The structure of the CVS is designed to support the following requirements:
The tag and branch names of CVS cannot contain certain characters. This is problematic with version numbers as they contain dots which are not allowed. For CVS names the dots in version numbers will be replaced with underscores.
To refer to the latest code of a branch the term tip is used. Although the term head is used
often, it will not be used by the Endefr project. The term head is used to refer to the initial branch of
After the project infrastructure and development documentation have been created, but before the actual work on the project is started the following actions will be performed:
Br1_01, based on the tag
Before building a (pre)release the release manager will tag the CVS to make sure that the code from which the (pre)release was built can be found.
The name for tags is composed of the following parts. The version parts are formatted the same as in a version number:
When a new version (or a new architecture, which also means a new first version: version n.01) needs to be created, the team has to decide on what code to base the new version. A new version can be based on any (pre)release or the empty project.
For each new version a branch is created so the team can work on different versions in parallel. The branch for the new version is created by branching from a (pre)release tag. It is not allowed to create branches for versions based on non-release tags or the tip of another branch.
The name for branches is composed of the following parts. The version parts are formatted the same as in a version number:
Below are a couple of examples of what happens to the CVS when a new version is created. They also show the effects of the release management policy on the CVS.
After two alpha and one beta prereleases, version 1.01.00 has reached gamma status and will be released.
The release manager creates tag Rel1_01_00. After building and releasing the project, he changes the version in
1.01.01b01-dev. This is a beta version because the team has
decided not to use an alpha status for revisions.
The users are enthousiastic about the project and feature requests pour in. The set of features are a
significant addition of functionality, so it is better to start a new version, 1.02, instead of extending version
1.01. The release manager creates a branch,
Br1_02, for the new version based on the release of
version 1.01.00. He changes the version number in
As the team works on version 1.02 a bug report comes for version 1.01 in. As version 1.02 is not
production-ready yet, it is better to create a revision of version 1.01 for a release with the bug fix. A
developer switches his workspace to the branch
Br1_01. He makes the changes and when he is done the
release manager checks the quality. After quality assurance the changes are also applied to the version 1.02
branch because this branch was based on version 1.01.00.
Before moving version 1.01.01 to the gamma status the team wants users to test the changes, so they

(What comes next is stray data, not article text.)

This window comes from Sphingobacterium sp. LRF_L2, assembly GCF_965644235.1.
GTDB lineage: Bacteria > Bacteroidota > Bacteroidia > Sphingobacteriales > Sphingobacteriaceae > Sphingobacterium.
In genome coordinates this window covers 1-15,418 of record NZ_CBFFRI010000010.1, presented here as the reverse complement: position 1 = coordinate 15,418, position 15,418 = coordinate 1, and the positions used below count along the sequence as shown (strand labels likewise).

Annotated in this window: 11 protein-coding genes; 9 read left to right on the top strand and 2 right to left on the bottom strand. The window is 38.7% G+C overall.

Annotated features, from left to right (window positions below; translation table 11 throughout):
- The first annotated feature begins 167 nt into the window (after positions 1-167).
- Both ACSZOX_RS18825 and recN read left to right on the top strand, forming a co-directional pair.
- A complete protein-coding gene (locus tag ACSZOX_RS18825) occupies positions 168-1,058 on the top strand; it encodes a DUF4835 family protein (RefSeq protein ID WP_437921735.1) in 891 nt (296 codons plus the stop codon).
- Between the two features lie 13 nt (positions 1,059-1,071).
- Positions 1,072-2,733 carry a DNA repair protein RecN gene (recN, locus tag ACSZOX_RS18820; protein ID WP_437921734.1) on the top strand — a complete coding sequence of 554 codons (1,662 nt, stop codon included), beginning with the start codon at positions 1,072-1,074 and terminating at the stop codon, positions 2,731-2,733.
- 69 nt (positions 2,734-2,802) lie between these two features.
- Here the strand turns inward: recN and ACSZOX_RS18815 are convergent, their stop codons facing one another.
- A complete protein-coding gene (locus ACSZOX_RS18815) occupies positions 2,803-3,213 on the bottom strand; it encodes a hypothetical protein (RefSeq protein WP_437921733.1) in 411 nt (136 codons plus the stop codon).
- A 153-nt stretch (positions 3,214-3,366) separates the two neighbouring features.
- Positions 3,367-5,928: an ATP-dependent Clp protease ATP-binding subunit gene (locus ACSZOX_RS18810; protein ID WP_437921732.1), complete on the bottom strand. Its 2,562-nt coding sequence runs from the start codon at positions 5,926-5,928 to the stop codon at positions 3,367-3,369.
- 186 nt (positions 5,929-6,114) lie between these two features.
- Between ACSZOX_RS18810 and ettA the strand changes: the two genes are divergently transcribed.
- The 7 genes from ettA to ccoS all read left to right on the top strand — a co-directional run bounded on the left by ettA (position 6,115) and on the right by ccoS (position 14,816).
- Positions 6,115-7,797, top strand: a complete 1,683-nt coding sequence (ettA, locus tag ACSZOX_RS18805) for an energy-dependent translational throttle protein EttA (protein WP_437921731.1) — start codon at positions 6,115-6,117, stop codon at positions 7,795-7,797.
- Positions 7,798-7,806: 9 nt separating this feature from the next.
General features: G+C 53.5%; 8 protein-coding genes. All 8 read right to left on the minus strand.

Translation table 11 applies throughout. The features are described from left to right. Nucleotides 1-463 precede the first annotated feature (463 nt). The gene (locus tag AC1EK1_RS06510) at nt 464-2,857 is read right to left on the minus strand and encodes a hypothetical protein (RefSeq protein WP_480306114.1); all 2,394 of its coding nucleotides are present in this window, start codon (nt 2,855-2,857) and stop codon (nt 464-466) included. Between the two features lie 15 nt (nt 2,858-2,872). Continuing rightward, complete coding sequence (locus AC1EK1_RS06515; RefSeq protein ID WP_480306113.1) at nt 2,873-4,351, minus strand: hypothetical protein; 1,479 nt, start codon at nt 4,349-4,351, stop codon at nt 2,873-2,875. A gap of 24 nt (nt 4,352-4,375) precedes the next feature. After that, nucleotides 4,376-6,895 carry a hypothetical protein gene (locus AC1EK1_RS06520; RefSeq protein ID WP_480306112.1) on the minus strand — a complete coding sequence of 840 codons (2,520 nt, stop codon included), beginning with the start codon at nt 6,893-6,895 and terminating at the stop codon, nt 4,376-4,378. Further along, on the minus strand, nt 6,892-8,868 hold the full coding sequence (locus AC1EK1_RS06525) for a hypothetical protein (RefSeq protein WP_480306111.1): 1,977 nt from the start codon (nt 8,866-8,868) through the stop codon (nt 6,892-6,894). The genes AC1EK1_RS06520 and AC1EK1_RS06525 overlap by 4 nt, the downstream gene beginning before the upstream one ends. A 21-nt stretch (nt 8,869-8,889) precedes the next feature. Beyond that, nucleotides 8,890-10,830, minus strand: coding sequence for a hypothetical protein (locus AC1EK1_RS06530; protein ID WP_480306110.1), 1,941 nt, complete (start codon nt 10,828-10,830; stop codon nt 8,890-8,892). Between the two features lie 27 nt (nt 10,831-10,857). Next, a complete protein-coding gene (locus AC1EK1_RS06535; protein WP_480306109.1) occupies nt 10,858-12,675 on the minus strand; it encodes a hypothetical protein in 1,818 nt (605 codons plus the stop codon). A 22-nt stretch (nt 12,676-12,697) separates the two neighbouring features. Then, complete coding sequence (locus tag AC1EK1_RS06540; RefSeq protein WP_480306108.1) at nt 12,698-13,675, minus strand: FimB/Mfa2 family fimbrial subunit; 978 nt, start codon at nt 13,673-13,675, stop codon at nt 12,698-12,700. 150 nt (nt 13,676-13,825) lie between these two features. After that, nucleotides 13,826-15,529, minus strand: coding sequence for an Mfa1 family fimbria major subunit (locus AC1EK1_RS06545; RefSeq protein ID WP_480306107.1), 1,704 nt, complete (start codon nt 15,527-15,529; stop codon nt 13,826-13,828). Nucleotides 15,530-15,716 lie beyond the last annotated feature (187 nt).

release version 1.01.01b01. The release manager creates tag
Rel1_01_01b01, and changes the
A lot of progress is being made on version 1.02. The team wants to get an alpha prerelease out to get
early feedback on the new features and on how they are implemented. The release manager creates tag
Rel1_02_00a01, and changes the version in
The feedback from the alpha prerelease of version 1.02 indicates that the users like the new features, but find them too cumbersome to use. After discussion between the developers and the users, the developers decide that it is best to start with a new API instead of extending and/or modifying the API of version 1.01.
In this case it is decided that it is easer to start from scratch than to refactor the code of
version 1.01. The release manager creates a branch,
Br2_01, based on the empty project for the
new architecture. In this new branch, he changes the version in
As the Br1_02 branch is no longer active, the release manager changes the version in
See the list of active CVS branches.
Prototype branches are used for experimental code. By putting this code in a separate branch multiple developers can work on it, and they can do so without interfering with the production code.
The name of prototype branches is composed of:
Here are a couple of prototype branch names:
A prototype branch can be created from a tag or from the tip of another branch. The version in version.properties must be changed to a version number composed of:
Here are the prototype version numbers corresponding to the prototype branch names above:
When a prototype branch becomes inactive the string
__CLOSED__ is appended to the version number
The CVS structure as described above has one major issue, the project infrastructure and development documentation are duplicated in multiple branches. This could lead to inconsistencies between branches.
To prevent inconsistencies the project infrastructure and the development documentation will be maintained in the branch with the highest version number. The changes to the project infrastructure will be applied to older branches only if needed to ensure correct operation.
The project page of Endefr at SourceForge.net